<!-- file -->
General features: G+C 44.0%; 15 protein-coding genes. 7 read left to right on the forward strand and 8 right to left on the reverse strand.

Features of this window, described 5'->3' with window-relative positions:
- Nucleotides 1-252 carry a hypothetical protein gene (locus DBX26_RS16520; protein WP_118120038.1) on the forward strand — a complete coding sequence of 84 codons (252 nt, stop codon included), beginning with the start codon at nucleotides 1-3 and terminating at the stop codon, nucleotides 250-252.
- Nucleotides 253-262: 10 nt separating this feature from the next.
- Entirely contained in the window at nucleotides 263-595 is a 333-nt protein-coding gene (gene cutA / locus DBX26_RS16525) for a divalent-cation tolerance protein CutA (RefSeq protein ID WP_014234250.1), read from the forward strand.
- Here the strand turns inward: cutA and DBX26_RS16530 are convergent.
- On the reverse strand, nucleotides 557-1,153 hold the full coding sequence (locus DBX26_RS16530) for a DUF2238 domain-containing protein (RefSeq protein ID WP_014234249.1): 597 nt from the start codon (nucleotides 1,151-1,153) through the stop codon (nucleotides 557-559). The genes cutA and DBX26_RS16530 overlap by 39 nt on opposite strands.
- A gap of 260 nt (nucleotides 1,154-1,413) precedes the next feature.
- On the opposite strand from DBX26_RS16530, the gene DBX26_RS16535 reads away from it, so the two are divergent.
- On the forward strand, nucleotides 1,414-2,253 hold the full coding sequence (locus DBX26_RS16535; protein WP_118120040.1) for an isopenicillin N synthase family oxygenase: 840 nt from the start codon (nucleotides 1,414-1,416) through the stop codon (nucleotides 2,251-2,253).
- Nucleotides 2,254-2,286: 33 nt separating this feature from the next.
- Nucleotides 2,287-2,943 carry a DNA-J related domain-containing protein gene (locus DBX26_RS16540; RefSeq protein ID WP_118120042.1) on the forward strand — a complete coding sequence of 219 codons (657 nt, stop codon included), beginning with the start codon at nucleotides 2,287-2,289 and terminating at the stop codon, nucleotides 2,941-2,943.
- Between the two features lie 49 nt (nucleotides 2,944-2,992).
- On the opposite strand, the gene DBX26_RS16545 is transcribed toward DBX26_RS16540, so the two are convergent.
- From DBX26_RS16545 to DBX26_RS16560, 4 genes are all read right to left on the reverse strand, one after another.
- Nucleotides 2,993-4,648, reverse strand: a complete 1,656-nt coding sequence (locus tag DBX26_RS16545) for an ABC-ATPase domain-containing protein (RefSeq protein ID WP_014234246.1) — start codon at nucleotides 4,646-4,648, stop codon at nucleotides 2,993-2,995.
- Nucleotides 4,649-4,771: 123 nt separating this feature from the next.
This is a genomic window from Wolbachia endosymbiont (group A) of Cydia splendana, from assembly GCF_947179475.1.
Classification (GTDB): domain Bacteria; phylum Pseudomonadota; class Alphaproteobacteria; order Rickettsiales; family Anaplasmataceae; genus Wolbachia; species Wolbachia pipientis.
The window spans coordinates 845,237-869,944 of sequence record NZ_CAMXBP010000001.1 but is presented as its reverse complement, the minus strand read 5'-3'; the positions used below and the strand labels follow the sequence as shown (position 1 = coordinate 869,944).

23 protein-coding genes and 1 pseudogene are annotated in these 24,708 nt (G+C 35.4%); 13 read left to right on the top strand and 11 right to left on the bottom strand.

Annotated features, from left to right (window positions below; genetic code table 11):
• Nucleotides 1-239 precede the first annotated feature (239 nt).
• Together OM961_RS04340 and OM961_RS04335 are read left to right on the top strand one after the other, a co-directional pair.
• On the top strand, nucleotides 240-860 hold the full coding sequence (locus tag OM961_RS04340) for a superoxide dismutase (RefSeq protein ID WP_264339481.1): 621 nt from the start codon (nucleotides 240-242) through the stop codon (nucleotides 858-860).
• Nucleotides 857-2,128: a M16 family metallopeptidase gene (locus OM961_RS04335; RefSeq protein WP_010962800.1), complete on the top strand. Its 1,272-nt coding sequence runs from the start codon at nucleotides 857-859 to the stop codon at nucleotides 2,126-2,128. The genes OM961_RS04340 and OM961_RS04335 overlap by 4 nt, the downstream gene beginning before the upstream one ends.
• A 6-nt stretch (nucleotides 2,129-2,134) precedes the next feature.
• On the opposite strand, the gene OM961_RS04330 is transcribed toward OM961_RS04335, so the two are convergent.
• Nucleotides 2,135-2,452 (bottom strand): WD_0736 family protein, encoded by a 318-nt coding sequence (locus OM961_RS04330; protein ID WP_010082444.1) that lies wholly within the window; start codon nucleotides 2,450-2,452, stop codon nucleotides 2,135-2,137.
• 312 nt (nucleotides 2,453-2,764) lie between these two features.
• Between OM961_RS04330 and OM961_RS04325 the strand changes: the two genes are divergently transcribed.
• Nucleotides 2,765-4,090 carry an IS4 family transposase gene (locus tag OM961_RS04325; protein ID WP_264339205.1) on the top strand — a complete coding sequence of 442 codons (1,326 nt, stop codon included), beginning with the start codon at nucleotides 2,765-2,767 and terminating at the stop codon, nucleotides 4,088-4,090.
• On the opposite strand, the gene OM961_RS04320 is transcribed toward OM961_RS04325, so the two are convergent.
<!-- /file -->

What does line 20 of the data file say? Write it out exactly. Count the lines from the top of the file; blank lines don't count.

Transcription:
The window spans coordinates 845,237-869,944 of sequence record NZ_CAMXBP010000001.1 but is presented as its reverse complement, the minus strand read 5'-3'; the positions used below and the strand labels follow the sequence as shown (position 1 = coordinate 869,944).